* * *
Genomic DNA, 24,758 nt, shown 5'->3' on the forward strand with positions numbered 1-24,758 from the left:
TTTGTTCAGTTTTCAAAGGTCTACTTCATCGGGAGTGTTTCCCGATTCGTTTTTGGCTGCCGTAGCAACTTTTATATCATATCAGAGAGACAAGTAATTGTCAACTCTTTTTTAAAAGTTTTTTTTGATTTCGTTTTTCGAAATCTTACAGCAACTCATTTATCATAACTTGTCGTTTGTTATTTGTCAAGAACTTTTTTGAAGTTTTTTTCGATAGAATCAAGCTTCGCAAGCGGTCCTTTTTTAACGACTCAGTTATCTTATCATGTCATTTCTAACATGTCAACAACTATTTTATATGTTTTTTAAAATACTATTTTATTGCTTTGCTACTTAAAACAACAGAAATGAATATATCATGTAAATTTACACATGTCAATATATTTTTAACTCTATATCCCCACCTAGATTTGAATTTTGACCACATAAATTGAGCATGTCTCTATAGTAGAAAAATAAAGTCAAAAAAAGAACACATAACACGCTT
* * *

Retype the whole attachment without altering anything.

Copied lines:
Genomic DNA, 24,758 nt, shown 5'->3' on the forward strand with positions numbered 1-24,758 from the left:
TTTGTTCAGTTTTCAAAGGTCTACTTCATCGGGAGTGTTTCCCGATTCGTTTTTGGCTGCCGTAGCAACTTTTATATCATATCAGAGAGACAAGTAATTGTCAACTCTTTTTTAAAAGTTTTTTTTGATTTCGTTTTTCGAAATCTTACAGCAACTCATTTATCATAACTTGTCGTTTGTTATTTGTCAAGAACTTTTTTGAAGTTTTTTTCGATAGAATCAAGCTTCGCAAGCGGTCCTTTTTTAACGACTCAGTTATCTTATCATGTCATTTCTAACATGTCAACAACTATTTTATATGTTTTTTAAAATACTATTTTATTGCTTTGCTACTTAAAACAACAGAAATGAATATATCATGTAAATTTACACATGTCAATATATTTTTAACTCTATATCCCCACCTAGATTTGAATTTTGACCACATAAATTGAGCATGTCTCTATAGTAGAAAAATAAAGTCAAAAAAAGAACACATAACACGCTT